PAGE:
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Down syndrome may up Covid-19-related death risk: Study

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Researchers have found that down syndrome is associated with a 10-fold increased risk for Covid-19-related death.

Down syndrome (sometimes called Down’s syndrome) is a condition in which a child is born with an extra copy of their 21st chromosome – hence its other name, trisomy 21.

 

This causes physical and mental developmental delays and disabilities.

“Although the down syndrome was not specifically mentioned on official lists of conditions that put people at increased risk, the condition is associated with immune dysfunction, congenital heart disease, and pulmonary pathology,” said study author from the UK.

Therefore, it may be an unconfirmed risk factor for severe Covid-19, the study, published in the Annals of Internal Medicine, reported.

For the findings, researchers from the University of Oxford, the University of Nottingham and the University College London studied a cohort of 8.26 million adults through a ‘QResearch’ database to evaluate if the down syndrome is a risk factor for death from Covid-19.

The authors found an estimated a 4-fold increased risk for Covid-19-related hospitalisation and a 10-fold increased risk for Covid-19-related death in persons with Down syndrome.

“We are unaware of the effects of down syndrome on Covid-19 outcomes being reported elsewhere yet during this pandemic,” the study authors wrote.

They stressed this novel evidence should be used by public health organisations, policymakers, and health care workers to strategically protect vulnerable individuals.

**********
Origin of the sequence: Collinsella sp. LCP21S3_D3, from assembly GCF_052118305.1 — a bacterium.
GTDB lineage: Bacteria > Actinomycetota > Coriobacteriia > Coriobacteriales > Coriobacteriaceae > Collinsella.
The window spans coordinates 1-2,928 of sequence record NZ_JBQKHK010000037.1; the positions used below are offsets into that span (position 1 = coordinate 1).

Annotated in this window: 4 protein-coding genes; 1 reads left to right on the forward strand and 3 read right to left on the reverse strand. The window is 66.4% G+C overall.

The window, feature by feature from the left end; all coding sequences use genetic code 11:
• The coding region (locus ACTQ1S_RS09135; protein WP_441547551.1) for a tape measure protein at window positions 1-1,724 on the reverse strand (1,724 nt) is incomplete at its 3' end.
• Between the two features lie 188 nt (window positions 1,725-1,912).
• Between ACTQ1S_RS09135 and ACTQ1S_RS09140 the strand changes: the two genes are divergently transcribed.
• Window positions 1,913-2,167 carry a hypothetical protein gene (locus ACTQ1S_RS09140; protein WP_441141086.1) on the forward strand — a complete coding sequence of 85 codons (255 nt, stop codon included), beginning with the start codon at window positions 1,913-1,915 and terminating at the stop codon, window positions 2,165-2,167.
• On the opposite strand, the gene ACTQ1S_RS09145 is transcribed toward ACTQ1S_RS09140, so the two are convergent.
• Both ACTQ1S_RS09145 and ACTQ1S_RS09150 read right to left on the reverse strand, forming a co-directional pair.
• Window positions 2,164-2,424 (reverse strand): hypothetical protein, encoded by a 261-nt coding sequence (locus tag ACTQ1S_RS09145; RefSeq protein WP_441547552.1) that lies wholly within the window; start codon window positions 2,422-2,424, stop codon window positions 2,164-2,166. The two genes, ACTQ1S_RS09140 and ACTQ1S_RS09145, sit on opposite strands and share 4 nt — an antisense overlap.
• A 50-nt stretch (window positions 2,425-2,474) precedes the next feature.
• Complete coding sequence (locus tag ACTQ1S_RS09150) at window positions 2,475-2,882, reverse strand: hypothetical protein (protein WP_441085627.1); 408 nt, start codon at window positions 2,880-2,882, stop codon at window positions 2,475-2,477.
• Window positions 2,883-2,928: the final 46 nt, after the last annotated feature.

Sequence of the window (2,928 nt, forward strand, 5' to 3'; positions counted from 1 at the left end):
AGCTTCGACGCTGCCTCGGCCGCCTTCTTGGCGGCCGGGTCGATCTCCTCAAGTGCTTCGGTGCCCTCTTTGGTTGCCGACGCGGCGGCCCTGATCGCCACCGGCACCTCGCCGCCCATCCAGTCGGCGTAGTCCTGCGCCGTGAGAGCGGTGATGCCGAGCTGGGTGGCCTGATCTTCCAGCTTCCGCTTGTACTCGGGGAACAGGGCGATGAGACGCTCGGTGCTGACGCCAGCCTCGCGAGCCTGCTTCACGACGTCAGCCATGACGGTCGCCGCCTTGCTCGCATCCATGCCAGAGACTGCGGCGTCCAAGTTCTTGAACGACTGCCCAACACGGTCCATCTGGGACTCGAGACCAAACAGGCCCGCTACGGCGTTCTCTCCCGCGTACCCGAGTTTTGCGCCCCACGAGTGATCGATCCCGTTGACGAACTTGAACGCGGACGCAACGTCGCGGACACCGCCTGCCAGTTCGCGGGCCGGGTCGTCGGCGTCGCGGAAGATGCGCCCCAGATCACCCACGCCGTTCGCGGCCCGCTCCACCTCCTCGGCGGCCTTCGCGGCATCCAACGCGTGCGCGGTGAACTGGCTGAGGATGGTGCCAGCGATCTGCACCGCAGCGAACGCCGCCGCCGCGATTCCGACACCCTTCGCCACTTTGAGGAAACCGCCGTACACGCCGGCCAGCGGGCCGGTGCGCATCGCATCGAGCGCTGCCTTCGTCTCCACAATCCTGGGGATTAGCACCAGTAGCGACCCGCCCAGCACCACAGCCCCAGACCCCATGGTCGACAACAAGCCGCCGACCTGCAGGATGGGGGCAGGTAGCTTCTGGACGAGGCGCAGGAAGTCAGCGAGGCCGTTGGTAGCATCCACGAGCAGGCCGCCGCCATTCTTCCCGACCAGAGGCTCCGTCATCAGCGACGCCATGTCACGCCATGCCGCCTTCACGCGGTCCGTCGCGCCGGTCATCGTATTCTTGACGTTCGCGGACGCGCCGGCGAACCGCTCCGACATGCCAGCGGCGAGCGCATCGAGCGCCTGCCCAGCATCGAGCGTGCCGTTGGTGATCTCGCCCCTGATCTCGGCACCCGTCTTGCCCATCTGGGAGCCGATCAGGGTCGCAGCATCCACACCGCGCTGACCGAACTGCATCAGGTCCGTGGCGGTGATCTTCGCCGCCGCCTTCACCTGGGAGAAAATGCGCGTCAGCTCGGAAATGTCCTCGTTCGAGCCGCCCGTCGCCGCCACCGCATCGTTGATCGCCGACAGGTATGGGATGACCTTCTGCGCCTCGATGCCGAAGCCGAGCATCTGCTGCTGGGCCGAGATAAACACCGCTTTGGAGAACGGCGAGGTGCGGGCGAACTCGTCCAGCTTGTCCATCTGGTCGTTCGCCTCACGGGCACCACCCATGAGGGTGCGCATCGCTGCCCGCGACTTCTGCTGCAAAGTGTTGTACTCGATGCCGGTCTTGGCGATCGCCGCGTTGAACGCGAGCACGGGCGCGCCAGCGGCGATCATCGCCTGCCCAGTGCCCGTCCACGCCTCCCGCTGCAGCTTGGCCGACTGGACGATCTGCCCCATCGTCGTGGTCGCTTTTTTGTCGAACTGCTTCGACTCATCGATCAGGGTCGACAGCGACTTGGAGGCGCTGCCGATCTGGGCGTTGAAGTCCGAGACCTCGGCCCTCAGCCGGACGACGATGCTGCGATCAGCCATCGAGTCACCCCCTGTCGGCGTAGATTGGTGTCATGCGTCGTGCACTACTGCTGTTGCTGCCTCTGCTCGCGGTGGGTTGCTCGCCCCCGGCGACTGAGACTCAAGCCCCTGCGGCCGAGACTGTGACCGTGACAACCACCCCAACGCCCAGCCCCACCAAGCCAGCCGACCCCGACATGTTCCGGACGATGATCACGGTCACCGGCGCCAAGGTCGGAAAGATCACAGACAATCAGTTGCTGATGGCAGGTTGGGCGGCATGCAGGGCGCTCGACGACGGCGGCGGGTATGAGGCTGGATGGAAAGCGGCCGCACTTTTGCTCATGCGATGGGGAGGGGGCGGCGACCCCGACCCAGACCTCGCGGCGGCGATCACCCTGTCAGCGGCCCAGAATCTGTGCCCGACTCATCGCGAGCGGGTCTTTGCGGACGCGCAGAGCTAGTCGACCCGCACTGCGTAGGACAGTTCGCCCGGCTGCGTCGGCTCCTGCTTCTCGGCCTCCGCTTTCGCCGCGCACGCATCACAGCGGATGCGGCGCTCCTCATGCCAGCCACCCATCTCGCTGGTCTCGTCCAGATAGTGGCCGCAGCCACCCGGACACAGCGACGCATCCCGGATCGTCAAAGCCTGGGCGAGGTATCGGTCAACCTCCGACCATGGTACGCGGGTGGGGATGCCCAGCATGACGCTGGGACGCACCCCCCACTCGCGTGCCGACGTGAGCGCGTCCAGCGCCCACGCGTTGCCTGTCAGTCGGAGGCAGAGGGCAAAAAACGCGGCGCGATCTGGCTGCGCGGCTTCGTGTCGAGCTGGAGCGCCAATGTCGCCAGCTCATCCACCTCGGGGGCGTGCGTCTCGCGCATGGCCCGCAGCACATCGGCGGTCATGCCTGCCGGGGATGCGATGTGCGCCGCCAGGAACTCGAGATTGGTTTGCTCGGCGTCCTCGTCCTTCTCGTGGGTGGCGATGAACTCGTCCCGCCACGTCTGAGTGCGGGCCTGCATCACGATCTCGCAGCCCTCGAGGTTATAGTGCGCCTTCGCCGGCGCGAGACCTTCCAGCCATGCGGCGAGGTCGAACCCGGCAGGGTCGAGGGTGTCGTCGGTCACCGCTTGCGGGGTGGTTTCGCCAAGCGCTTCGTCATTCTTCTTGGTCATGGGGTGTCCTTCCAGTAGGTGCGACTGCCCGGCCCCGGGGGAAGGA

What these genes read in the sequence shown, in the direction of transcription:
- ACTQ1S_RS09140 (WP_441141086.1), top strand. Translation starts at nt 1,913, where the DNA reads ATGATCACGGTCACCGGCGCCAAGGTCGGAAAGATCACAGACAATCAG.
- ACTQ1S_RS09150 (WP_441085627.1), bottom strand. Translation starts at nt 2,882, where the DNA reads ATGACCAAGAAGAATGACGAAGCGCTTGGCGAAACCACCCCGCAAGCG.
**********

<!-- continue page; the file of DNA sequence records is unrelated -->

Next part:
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UK approves Pfizer-BioNTech COVID-19 vaccine

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Britain on Wednesday approved the Pfizer-BioNTech Covid-19 vaccine on independent advice of its medicines regulator.
The vaccine will be made available across the UK from next week.
“The Government has today accepted the recommendation from the independent Medicines and Healthcare products Regulatory Agency (MHRA) to approve Pfizer-BioNTech’s Covid-19 vaccine for use,” a UK Department of Health and Social Care spokesperson said in a statement.
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Experts at the MHRA have concluded that the vaccine has met its strict standards of safety, quality and effectiveness after months of rigorous clinical trials and a thorough analysis of the data.
Care home residents, health and care staff, the elderly and the clinically extremely vulnerable will receive the vaccine on priority basis.
“The Joint Committee on Vaccinations and Immunisations (JCVI) will shortly publish its final advice for the priority groups to receive the vaccine,” the spokesperson said.

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